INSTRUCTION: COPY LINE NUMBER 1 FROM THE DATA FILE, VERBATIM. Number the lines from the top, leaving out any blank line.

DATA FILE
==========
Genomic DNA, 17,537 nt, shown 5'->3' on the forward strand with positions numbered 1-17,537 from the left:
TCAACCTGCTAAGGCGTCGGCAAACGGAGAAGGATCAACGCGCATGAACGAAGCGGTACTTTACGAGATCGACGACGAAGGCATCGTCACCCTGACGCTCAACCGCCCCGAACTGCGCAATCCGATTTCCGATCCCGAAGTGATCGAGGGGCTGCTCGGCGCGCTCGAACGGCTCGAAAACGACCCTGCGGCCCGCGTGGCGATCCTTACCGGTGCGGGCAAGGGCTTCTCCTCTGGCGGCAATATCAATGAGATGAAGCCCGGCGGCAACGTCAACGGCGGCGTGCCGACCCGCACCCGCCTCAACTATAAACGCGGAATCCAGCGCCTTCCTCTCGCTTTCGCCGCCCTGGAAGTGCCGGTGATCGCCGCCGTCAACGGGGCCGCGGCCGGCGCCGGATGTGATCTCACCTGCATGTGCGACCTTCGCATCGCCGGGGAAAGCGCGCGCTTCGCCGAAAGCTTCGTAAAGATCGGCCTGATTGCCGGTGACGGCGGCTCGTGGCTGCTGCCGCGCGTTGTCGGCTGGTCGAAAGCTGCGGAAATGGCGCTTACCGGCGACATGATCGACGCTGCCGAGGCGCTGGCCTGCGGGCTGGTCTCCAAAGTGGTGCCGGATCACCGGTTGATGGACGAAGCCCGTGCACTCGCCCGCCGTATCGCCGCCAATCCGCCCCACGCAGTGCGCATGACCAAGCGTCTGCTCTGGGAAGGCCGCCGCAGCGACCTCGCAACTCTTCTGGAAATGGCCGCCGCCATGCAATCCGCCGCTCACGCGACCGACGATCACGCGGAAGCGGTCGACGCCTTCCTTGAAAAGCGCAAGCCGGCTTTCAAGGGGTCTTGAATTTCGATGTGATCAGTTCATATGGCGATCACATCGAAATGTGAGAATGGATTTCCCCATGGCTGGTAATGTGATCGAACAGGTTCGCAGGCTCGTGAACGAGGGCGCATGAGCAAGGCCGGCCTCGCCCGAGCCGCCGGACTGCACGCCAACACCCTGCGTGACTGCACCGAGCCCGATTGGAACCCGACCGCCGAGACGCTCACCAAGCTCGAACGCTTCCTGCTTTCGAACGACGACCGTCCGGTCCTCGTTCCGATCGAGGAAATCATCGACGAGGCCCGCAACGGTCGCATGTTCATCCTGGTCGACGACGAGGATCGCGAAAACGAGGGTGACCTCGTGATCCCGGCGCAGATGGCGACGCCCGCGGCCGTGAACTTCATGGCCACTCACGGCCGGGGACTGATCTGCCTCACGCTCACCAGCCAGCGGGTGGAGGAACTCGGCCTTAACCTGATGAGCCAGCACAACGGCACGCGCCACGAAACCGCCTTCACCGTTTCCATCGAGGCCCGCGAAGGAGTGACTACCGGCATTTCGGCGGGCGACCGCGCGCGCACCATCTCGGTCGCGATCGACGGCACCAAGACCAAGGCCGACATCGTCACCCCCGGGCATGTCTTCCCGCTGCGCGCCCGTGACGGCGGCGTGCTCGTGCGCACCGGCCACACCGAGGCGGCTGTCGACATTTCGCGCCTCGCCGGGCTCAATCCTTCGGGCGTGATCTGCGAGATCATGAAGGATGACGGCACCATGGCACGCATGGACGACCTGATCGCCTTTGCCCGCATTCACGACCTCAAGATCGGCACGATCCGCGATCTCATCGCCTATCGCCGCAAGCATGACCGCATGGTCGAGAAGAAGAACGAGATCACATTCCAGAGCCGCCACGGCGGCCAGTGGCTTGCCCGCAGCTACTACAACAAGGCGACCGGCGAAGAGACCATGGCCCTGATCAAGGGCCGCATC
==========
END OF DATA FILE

Genomic DNA, 17,537 nt, shown 5'->3' on the forward strand with positions numbered 1-17,537 from the left: